Understanding both of these trends—changes in racial differences in socioeconomic resources and living conditions on one hand, and compositional changes in causes of death on the other—in terms of shifting cohorts’ exposure times across the life course is essential to analyzing the black-white crossover in mortality risk. This idea is briefly specified via the following points. First, regardless of race/ethnicity, cohorts born in the earliest years of the twentieth century—prior to the advent of vaccines, penicillin, and sulfa drugs (Jayachandran et al. 2010); public health campaigns (Cutler and Miller 2005), smaller families; and improved nutrition (Fogel 2005; Fogel and Costa 1997)—are likely composed of relatively larger proportions of robust members at the oldest-old age groups than are subsequent cohorts born in the mid-twentieth century. This is due to the earlier cohorts’ elevated exposures to harsh early life conditions, as well as disparate exposure to subsequent health-enhancing knowledge and technologies. Table 1 contains the general timing of a select number of important advances in nutrition and public health efforts, as well as proportions of black and white cohorts born into select living conditions associated with elevated disease and mortality risk (Blackwell et al. 2001; Ewbank 1987; Hayward et al. 2000; Montez and Hayward 2011). These measures of household conditions were estimated using 1900–1940 Integrated Public Use Microdata Series (IPUMS) of U.S. Census data (Ruggles et al. 2010). Consistent with the points presented earlier, two themes can be taken away from Table 1. First, compared with subsequent birth cohorts, black and white cohorts born at the turn of the twentieth century endured the difficulties of their childhoods without the benefits of widespread public health campaigns (1920s–1940s), nutritional knowledge (1920s–1940s), penicillin (1942), or other knowledge and technologies to improve or protect health. Second, the black-white differences in harsh household conditions during childhood are significantly smaller in these early cohorts than are the differences in cohorts born later in the century.
These differences are important because a great deal of evidence suggests that early life bouts with infection and inflammation (Finch and Crimmins 2004), malnutrition (Ben-Shlomo and Kuh 2002; Fogel 2005), and other childhood hardships (Montez and Hayward 2011) significantly raise mortality risk later in life. At the most advanced ages, we should presume that only the most robust members of birth cohorts born in the early twentieth century, irrespective of race/ethnicity, could survive to these advanced ages after having endured a lifetime full of exposure to such hardships. In short, mortality selection should be the greatest among these early cohorts. Thus, at the oldest-old age groups, I hypothesize that the heterogeneity of the black and white populations in the earliest birth cohorts are quite similar. For cohorts born later, one should observe greater difference in older age heterogeneity between the racial/ethnic groups, and thus greater black-white differences in mortality risk as well. This is because although these latter cohorts benefitted from improved early life conditions, the importance of early and mid-adulthood became relatively more important in shaping older-age mortality risk. As a result of increased variation in socioeconomic status, risk factors, and access to and use of health provisions, greater heterogeneity is preserved into older ages.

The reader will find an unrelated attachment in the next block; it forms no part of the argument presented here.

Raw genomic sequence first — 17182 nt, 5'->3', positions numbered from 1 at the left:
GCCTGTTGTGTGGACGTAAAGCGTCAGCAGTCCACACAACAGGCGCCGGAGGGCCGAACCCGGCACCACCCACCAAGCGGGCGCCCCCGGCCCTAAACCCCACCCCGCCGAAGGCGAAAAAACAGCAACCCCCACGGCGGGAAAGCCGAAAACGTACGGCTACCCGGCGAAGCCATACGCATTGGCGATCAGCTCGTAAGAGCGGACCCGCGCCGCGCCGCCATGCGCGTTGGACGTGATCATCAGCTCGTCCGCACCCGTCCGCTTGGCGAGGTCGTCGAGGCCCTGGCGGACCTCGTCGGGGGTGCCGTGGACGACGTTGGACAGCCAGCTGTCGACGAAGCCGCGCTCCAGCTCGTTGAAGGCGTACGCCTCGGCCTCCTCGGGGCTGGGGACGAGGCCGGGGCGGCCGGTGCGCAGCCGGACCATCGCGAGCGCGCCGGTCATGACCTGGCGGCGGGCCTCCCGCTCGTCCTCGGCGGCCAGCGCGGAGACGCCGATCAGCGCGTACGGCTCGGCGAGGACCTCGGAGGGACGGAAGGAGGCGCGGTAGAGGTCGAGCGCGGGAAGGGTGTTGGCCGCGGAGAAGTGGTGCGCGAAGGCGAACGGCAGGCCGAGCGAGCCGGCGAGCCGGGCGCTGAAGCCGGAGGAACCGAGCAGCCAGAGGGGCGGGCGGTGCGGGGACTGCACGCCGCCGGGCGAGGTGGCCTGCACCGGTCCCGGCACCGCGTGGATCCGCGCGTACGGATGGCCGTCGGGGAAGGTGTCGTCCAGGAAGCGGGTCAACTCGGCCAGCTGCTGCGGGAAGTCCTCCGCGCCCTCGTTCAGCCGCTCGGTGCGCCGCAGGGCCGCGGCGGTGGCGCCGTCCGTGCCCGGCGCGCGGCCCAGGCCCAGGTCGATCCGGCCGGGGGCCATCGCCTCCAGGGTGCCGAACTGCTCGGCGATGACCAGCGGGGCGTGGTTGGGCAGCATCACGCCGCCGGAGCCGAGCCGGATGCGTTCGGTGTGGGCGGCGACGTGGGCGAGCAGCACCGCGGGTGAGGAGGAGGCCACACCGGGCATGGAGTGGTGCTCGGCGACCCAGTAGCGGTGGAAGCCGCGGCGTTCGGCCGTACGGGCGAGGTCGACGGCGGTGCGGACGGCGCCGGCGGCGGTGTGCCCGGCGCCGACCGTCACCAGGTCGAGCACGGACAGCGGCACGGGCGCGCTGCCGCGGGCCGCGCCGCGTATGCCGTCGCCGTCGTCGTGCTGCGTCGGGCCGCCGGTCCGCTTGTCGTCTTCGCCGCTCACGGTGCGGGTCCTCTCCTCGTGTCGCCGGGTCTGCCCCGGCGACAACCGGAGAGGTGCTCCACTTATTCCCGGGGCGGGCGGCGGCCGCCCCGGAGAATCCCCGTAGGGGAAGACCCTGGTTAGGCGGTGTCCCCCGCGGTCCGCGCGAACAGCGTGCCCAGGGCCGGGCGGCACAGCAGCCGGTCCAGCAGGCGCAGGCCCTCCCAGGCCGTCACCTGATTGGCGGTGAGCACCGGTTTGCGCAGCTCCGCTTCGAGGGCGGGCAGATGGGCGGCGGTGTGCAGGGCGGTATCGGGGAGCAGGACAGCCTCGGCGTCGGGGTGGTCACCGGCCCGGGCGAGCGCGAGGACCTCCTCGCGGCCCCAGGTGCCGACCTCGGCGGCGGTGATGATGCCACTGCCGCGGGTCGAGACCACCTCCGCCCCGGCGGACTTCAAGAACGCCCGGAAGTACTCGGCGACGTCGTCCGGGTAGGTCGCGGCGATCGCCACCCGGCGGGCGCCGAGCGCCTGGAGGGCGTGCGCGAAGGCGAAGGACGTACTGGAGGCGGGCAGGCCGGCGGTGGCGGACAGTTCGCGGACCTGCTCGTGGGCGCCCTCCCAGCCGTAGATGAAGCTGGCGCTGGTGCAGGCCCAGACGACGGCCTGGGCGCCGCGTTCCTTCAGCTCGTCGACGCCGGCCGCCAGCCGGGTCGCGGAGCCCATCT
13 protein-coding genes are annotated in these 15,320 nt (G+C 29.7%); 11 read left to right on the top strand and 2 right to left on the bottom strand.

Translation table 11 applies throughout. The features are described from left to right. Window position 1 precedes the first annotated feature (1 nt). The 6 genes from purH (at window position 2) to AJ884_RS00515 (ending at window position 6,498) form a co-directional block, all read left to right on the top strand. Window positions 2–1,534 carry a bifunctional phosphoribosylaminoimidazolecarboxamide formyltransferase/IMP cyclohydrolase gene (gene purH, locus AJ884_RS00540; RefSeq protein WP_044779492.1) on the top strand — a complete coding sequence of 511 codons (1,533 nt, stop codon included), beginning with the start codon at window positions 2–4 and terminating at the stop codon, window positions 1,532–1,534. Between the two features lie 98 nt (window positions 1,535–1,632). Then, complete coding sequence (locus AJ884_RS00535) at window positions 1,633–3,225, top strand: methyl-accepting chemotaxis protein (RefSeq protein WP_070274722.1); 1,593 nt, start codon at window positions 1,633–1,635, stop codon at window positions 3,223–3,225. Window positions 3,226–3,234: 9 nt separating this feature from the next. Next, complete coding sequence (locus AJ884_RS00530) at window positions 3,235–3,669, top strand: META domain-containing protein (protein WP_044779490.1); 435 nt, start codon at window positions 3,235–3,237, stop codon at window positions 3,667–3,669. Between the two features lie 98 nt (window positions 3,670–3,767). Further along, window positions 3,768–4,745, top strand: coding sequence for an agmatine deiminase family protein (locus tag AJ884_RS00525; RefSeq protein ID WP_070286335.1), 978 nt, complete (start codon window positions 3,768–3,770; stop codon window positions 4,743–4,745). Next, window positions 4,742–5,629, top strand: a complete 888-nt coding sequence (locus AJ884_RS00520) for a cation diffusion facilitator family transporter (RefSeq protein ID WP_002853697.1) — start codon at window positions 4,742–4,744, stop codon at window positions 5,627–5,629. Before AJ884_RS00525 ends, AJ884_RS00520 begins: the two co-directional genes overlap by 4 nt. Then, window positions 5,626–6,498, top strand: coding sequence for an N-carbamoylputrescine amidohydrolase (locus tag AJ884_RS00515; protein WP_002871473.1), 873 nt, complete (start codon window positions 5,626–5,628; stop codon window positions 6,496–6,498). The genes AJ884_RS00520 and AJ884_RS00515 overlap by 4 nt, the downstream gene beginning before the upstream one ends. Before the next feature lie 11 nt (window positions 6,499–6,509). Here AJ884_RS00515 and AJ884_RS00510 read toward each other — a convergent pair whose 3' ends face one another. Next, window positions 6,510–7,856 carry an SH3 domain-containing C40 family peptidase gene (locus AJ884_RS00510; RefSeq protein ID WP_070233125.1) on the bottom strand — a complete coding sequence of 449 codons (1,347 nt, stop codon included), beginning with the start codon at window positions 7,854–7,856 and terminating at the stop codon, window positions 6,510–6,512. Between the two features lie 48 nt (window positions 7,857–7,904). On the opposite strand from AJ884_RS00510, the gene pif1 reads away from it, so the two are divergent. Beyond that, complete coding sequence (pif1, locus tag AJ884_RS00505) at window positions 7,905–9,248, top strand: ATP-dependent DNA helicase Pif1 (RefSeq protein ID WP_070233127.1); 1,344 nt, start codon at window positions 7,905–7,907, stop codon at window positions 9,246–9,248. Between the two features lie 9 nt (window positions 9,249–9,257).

In lieu of these trends, researchers should revisit Riley’s and Ryder’s work on cohorts, move beyond one said “life course,” and highlight cohorts’ varying experiences in aging, health, and mortality. When evaluating the black-white crossover in age-specific mortality risk in the United States, we must consider the possibility that risk of death reflects more than the biological process of aging. It also reflects the disparate life course experiences of black and white cohorts that compose those older age groups. In this article, I account for disparate cohort effects of the black and white populations to see whether the black-white crossover in U.S. mortality risk can be explained by cohort phenomena.
I exploit the unique design of the National Health Interview Survey-Linked Mortality Files (NHIS-LMF) 1986–2006 to compare estimates of age-specific mortality risk of the black and white male and female populations in the United States. The analyses proceed across three steps in the following way. First, I compare the single-year age-specific mortality risks for black and white male and female respondents in the NHIS-LMF to determine the ages at which the sex-specific mortality crossovers occur in these data. Mortality risk is also estimated from models by using five-year age groupings. These five-year models are estimated to derive baseline comparisons for subsequent age-period-cohort analyses. I then make several adjustments to the single-year data to reduce the likelihood of poor data quality bias, especially amongst the older age groups. These adjustments are fourfold: (1) NHIS respondents who relied on proxy reports were deleted from the sample; (2) respondents’ reported ages at time of survey were replaced with their calculated ages at time of survey to increase accuracy of age estimates at both the time of survey and the time of censoring or death; (3) respondents with missing values of educational attainment were deleted from the sample; and (4) respondents over the age of 75 at the time of the survey are deleted from the sample. Models estimating single-year age-specific mortality risk for the black and white male and female samples were then rerun on these restricted samples to determine whether the crossover stemmed from poor data quality bias. As a final step, I conduct age-period-cohort analyses of adult mortality rates to account for disparate cohort and period effects in the age-specific mortality estimates. Specifically, I use HAPC-CCREM, using five-year age, five-year period, and five-year cohort groupings to estimate age-specific mortality rates for the black and white male and female samples while controlling for both period and cohort effects (Yang and Land 2006, 2008).